John Costas arrived in South Africa in 1899, after having passed through many other African countries. That time the Anglo-Boer War was in progress and John fought with the Boers. Thus, we find John Costas, under the commands of General Jacobus Hercules de la Rey, at the famous trenches of Magersfontein in the bloodiest battle of the war in the hills of Spion Kop (01/21/1900).
In the great battle in the canyon of Paardeberg near the Modder River (28-2-1900), John Costas captured by the British with 4,000 Boers and sent to Ceylon (now Sri Lanka).That time was also the fabled meeting with the young Winston Churchill, who was watching the war as a correspondent for the newspaper of London "Morning Post".
Indeed, locally and temporally coincident presence of both Costas and Winston at Transvaal. So on 11/15/1899 Churchill captured prisoner by the Boers. In the same region were Costas acted.
Apparently among the Boers who conceived prisoners were Churchill and John Costas. He returned to South Africa from Ceylon after the peace treaty in May 1902 and settled on the campus of South Africa, Stelenmposch, where he opened a cafe.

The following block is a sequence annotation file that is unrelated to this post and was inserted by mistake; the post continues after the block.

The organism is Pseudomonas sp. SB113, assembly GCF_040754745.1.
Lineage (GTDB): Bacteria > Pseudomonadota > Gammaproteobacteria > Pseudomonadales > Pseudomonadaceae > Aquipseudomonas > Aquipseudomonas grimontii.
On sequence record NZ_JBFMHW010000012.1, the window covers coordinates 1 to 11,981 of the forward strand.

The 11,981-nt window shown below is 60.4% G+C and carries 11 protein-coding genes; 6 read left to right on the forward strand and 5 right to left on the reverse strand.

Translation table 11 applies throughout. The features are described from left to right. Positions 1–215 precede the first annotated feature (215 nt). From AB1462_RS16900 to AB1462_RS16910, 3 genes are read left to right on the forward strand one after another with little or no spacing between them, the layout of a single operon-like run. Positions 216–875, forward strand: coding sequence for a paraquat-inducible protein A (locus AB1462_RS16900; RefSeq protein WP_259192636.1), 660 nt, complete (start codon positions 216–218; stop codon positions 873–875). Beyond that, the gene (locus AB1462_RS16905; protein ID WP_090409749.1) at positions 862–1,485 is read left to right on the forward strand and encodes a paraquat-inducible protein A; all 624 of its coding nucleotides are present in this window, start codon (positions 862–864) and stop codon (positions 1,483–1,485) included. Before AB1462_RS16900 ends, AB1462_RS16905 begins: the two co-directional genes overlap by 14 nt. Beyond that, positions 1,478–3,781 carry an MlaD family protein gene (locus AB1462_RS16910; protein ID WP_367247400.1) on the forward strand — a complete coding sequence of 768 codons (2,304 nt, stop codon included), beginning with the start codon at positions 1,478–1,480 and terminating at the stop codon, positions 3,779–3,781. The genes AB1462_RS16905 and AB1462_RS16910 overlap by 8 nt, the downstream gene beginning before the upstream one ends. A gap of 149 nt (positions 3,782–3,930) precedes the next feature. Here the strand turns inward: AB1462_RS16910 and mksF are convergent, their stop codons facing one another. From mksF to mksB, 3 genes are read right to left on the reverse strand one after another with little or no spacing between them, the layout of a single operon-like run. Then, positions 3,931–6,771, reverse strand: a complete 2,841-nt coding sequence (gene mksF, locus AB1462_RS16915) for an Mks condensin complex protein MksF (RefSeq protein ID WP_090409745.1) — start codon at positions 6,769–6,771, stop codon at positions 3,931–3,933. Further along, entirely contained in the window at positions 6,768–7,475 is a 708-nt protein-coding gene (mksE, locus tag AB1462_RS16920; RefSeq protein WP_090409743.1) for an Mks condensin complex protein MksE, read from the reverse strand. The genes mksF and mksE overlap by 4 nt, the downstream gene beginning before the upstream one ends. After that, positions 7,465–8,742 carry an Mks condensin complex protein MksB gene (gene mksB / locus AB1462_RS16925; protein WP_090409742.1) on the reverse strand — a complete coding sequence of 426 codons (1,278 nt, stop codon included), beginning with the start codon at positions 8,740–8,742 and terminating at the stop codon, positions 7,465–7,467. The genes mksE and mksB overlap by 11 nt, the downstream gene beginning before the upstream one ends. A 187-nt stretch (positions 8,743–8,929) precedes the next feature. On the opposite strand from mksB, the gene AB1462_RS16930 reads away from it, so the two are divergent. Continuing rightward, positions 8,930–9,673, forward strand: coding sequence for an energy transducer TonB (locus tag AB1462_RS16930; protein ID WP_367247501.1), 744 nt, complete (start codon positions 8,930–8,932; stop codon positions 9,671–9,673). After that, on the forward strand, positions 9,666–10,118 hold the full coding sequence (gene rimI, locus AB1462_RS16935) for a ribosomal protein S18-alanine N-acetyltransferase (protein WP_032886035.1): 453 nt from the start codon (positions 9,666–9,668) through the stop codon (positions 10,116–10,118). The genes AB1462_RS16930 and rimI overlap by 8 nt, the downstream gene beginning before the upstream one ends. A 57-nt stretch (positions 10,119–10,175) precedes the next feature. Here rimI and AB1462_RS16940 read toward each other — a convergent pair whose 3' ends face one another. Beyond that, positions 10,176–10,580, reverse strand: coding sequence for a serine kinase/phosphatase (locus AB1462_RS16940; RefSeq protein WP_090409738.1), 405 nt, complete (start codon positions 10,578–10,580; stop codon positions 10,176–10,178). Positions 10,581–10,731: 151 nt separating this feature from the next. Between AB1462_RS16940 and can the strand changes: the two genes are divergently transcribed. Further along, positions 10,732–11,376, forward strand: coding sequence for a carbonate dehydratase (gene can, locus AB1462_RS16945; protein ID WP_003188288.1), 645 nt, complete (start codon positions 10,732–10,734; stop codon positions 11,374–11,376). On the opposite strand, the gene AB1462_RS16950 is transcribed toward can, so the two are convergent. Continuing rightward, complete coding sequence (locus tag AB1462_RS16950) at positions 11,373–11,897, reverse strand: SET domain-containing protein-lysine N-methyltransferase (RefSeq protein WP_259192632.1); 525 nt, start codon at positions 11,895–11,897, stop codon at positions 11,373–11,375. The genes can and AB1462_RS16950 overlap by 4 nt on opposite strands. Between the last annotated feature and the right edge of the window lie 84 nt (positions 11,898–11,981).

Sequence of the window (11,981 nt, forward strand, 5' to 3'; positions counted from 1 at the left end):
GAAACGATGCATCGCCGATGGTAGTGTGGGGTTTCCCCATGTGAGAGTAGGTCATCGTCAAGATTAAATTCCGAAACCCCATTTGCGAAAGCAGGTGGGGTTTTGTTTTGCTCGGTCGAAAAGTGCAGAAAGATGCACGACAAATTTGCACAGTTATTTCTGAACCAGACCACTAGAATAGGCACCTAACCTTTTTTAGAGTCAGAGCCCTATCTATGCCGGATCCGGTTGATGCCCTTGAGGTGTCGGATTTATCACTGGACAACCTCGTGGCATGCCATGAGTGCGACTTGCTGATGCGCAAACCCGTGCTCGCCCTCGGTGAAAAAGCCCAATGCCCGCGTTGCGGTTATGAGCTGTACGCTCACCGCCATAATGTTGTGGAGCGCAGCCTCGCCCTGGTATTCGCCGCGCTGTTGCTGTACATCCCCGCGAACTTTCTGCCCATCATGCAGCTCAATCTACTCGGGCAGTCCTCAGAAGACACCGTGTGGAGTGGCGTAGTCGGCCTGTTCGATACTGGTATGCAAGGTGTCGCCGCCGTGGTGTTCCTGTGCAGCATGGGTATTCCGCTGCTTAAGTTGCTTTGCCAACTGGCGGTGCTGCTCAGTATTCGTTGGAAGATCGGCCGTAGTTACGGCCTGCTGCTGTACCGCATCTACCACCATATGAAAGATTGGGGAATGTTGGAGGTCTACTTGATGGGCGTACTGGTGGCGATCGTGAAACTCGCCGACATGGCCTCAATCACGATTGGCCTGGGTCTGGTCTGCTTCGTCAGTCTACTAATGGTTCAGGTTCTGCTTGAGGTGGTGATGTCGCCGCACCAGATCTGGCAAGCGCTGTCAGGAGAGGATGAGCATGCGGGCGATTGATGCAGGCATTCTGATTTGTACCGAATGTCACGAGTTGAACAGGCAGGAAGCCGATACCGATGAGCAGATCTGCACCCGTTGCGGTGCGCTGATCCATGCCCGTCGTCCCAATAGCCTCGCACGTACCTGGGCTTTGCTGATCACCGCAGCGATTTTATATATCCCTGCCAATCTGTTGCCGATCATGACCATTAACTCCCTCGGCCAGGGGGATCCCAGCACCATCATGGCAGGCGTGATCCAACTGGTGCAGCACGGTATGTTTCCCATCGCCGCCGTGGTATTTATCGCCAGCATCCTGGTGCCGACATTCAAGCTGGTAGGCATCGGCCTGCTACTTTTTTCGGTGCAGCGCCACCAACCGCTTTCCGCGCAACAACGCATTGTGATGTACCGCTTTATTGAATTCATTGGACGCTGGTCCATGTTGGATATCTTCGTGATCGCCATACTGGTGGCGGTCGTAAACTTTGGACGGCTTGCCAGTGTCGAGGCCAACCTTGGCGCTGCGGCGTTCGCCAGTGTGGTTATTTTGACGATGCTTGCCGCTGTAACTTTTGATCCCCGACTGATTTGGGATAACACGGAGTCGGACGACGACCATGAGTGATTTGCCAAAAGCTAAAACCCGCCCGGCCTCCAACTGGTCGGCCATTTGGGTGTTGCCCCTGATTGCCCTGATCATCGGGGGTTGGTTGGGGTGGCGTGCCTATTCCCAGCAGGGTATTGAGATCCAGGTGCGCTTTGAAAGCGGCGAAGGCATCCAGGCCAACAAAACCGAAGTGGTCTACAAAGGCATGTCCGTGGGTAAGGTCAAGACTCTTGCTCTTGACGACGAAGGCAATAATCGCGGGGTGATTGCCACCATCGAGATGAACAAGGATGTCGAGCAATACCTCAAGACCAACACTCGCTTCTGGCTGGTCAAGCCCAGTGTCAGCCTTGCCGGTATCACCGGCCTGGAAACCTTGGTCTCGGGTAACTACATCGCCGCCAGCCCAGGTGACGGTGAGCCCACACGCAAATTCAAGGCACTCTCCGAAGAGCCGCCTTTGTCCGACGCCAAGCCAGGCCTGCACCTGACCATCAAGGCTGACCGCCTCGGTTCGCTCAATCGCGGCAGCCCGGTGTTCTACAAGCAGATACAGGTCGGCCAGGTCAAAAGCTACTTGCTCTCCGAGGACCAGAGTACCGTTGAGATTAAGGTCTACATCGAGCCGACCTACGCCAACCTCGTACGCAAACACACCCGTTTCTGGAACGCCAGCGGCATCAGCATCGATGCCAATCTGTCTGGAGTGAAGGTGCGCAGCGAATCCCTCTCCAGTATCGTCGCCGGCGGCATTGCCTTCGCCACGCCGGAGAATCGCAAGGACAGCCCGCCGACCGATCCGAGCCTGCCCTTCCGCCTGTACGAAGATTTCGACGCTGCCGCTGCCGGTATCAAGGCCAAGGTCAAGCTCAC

In 1912 he returned to the, occupied by Turks, Epirus and formed militias who fought against the Turks. He also took part in the effort for autonomy in Northern Epirus.
Those evidence are the only ones that we collect from the few sources that include names of soldiers of that period. Greek presence in South Africa is also referred at the 18th century, so it is almost certain that many other Greeks , involved in the Anglo-Boer war.
Translated from Greek language.
For the Greek article: http://stop-boer-genocide.blogspot.gr/2012/10/1899-1902.html